A long-standing issue concerning the construction of a clubhouse and nature center at The Peninsula on the Indian River Bay will resurface for the second time before Sussex County officials.
Land Tech Receiver Services LLC, the court-appointed receivership for Peninsula at Long Neck LLC, has filed an application to modify one of the conditions placed on approval of the project back in 2002. The company is asking the county to extend the time to construct the community’s golf clubhouse and nature center facilities. The same request was made in July 2008 based on the slumping real estate market.
At that time, 400 units had been sold. County officials ordered the developer, at the time, Ribera-Odyssey LLC, to build the nature center immediately and begin construction of the clubhouse within two years with substantial completion within 3 1/2 years. In addition, a bond or letter of credit was also required guaranteeing completion of the projects. County council passed that resolution Dec. 9, 2008.
Lawrence Lank, director of county planning and zoning, said the original condition required all amenities to be constructed within two years of the issuance of the first building permit. During the time of the 2008 application, the developer asked the county to modify the condition to allow for construction of the clubhouse to commence after 500 golf memberships had been issued. Nature center construction would begin following that.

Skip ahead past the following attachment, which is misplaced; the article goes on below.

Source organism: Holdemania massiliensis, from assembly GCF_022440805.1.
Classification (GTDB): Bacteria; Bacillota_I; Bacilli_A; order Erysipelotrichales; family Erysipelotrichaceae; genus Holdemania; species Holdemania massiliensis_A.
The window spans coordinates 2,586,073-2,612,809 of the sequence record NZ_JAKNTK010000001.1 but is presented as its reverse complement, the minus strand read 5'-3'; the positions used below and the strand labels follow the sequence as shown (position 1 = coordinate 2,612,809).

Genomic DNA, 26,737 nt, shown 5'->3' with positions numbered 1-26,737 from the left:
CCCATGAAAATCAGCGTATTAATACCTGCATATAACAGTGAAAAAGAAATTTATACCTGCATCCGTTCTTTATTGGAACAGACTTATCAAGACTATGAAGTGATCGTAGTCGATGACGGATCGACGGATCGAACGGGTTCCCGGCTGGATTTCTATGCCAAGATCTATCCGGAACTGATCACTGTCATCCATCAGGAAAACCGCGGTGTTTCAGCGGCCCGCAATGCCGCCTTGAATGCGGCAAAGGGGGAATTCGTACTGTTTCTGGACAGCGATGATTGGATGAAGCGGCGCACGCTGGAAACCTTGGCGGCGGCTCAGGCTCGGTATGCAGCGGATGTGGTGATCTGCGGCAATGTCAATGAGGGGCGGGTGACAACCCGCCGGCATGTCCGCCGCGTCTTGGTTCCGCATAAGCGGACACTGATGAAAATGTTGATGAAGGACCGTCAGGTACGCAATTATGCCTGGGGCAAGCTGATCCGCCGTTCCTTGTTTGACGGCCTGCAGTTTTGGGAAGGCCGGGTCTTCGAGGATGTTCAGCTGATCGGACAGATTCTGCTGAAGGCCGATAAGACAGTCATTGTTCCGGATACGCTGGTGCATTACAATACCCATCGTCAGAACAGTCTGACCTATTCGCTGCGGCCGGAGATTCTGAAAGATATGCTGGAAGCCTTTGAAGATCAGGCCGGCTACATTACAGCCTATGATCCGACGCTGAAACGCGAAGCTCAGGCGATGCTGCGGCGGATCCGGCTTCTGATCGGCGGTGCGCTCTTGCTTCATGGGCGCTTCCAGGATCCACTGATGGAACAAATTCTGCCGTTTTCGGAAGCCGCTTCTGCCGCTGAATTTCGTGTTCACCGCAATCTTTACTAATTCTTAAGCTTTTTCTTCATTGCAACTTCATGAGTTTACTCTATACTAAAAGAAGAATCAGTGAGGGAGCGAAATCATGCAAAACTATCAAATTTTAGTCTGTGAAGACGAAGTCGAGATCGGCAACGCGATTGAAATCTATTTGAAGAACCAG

Two years ago, there were 60 club members. Sussex County planning and zoning commissioners have scheduled a new public hearing at 6 p.m., Thursday, Nov. 18, in the county administration building on The Circle in downtown Georgetown.
The Peninsula, which features a Jack Nicklaus signature golf course among its many amenities, went into receivership, a form of bankruptcy in which a company can avoid liquidation by reorganizing with the help of a court-appointed trustee, Oct. 14, 2009. Located off Bay Farm Road and Route 24,
The Peninsula is one of the largest subdivisions ever approved by Sussex with more than 1,400 units comprising single-family homes, town homes and condominiums ranging in price from $300,000 to $600,000. The first residents moved into the development in August 2005.
During the Nov. 9 county council meeting, Councilman George Cole, R-Ocean View, said the county has received more than 100 letters in support of delaying construction of the clubhouse. Lank said the only avenue a developer or homeowners association has is to file for an amendment to the site plan.
Land Tech, based in South Carolina, was established in 1980 to assist financial institutions with troubled real estate properties.